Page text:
4 Solutions for Affordable Academic Help During the Upcoming School Year

A mother homeschools her two daughters.
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For families across the United States, this coming school year is going to look a lot different than years past.

Your school may be temporarily converting to online learning or giving parents a virtual education option. You may decide to disenroll from your school district to homeschool.

If your children go to class in a traditional school building, you may be concerned that mask wearing, social distancing measures and anxieties will have a negative effect on their schooling.

It’s a tough situation all around.

If you think your kids are going to need some extra educational help to stay on track this school year, try not to stress. Here are four affordable options for homeschool help or to supplement your child’s studies.

1. Find an Older Student to Tutor

If a professional tutor is too pricy, consider hiring an older student who knows the material and could provide the extra educational assistance for less.

A student tutor may be able to relate to your child better. An older kid might even have insider knowledge of a particular teacher’s expectations when it comes to turning in an essay or independent project.

A student tutor is also likely to charge less than, say, someone with a bachelor’s degree who is tutoring to pay the bills. The younger the student, the better deal you’ll probably get. For instance, if your fifth grader needs extra help, you’ll likely pay less if you find a tutor who’s in middle school compared to one who’s in high school or college.

Ask around among your circle of friends or coworkers for recommendations for student tutors, or try posting for tutoring help in a local parenting Facebook group. Contact your child’s school to see if they have any peer tutoring programs established.

2. Create an Informal Homeschool Co-op

Homeschooling and distance learning isn’t always feasible for families due to work schedules. But you could make it work by banding together with other families for some homeschool help.

Your child might have a friend or classmate who has a parent who’s available during traditional school hours and willing to serve as a homeschool teacher to your kid too. You could work out a barter arrangement where you trade homeschooling time for another service, like child care during the evenings and weekends. Or you could offer to pay the parent doing the homeschooling, but perhaps they’ll charge less if you provide school supplies, lunches and snacks for their kid too.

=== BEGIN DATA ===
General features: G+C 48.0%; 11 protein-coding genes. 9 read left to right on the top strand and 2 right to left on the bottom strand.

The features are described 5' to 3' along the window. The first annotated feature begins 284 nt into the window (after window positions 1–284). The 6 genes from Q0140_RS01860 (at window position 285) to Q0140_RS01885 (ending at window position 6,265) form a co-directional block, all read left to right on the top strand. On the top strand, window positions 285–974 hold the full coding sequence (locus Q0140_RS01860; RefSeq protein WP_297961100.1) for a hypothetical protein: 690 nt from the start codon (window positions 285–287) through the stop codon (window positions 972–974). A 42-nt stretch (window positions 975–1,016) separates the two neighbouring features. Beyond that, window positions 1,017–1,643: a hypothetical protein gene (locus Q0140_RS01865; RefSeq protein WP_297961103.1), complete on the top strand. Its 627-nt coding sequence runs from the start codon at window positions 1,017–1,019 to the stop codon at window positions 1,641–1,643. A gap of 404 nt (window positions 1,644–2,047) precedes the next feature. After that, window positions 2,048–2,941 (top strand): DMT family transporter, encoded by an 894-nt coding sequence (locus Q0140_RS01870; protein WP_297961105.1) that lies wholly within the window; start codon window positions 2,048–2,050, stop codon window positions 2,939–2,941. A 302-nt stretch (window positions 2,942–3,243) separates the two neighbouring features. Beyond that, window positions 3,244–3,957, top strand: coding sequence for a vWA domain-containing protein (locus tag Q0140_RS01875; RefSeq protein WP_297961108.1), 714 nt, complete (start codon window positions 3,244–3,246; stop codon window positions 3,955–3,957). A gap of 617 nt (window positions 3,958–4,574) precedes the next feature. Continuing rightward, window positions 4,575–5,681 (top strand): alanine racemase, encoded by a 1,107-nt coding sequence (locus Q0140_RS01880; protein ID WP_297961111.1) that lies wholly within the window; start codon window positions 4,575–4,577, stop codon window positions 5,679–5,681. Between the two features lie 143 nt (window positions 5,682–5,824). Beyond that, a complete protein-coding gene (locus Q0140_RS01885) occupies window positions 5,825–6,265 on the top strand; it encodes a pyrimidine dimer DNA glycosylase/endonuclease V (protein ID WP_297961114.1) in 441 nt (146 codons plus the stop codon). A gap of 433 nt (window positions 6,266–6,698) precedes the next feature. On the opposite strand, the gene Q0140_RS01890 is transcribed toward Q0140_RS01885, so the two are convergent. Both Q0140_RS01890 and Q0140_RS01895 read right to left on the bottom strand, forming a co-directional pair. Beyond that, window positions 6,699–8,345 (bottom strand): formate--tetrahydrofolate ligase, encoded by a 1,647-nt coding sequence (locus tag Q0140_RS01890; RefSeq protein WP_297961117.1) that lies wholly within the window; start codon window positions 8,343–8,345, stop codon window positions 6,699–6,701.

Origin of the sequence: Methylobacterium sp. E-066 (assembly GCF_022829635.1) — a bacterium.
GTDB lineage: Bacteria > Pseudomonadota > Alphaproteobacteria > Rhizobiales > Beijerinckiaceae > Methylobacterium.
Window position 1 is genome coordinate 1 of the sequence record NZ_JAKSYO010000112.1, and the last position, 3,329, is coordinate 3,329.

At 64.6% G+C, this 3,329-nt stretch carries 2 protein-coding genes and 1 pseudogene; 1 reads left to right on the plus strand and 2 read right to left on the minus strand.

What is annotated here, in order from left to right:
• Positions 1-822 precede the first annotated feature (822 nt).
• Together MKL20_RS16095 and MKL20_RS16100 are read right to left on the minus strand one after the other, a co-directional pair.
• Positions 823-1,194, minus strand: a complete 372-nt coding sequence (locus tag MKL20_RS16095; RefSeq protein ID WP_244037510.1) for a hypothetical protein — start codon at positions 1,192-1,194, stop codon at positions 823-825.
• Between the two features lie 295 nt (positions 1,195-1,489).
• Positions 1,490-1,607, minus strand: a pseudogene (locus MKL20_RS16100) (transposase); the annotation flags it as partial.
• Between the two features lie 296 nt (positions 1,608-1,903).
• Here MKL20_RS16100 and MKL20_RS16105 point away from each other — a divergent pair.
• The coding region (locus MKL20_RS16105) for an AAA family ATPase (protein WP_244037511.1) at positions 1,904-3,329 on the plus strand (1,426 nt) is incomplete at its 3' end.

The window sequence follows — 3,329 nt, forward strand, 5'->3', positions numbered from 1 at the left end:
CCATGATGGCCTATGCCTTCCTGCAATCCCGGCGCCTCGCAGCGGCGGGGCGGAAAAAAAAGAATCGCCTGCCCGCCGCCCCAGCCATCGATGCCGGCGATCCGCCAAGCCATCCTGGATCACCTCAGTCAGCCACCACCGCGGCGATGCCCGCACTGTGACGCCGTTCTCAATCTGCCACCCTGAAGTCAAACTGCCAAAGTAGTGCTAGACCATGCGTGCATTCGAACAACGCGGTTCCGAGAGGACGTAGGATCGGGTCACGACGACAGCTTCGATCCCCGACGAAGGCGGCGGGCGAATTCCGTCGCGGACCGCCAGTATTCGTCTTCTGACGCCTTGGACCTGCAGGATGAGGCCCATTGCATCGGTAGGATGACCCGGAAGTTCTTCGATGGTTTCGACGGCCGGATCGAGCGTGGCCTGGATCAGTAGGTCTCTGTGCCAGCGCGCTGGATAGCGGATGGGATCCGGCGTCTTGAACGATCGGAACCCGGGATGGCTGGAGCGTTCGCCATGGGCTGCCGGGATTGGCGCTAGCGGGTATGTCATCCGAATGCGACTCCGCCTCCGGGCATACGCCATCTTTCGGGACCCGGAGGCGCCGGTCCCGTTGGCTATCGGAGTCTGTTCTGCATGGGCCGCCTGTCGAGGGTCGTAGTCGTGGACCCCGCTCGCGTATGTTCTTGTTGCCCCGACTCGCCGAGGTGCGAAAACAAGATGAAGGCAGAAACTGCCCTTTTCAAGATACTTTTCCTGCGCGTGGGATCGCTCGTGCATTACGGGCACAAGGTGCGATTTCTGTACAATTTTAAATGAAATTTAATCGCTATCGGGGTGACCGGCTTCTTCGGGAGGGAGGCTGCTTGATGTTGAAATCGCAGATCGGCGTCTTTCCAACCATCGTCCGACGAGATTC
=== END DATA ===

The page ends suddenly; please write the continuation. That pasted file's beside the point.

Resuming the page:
If there aren’t any parents in your social circle to take on this task, you could join up with a few families and split the costs of a professional tutor or a child care provider who could monitor the kids as they do online learning. Costs could run high, but splitting the expense will help you save money.

3. Seek Out Free Online Resources

Whether your kid is getting assignments from a teacher or you’re coming up with your own homeschool curriculum, it can be helpful to supplement the lesson plan. Here are some free online educational resources:

Check with youth development nonprofits in your area to see if they offer free or low-cost tutoring or other educational help. When schools closed last spring, some YMCA branches offered virtual tutoring. The Boys and Girls Clubs of America opened up access to its MyFuture platform for digital learning.

4. Tap Into Your Child’s Learning Style

Leaning into how your kid learns best can help if they’re struggling with school material.

Three main learning styles are: visual, auditory and kinesthetic.

Your child may be a visual learner if he grasps material better when new things are shown to him. Use charts, diagrams, flash cards and books with illustrations as study aides.

Your kid may be an auditory learner if hearing lessons aloud is most helpful. Try audiobooks and educational podcasts, record study notes to listen to later or make up rhymes or songs to retain information.

Your child may be a kinesthetic learner if engaging in hands-on activities is the best way she learns. Find special projects to do that’s related to the course material and look for ways to turn learning into an interactive game.

Nicole Dow is a senior writer at The Penny Hoarder.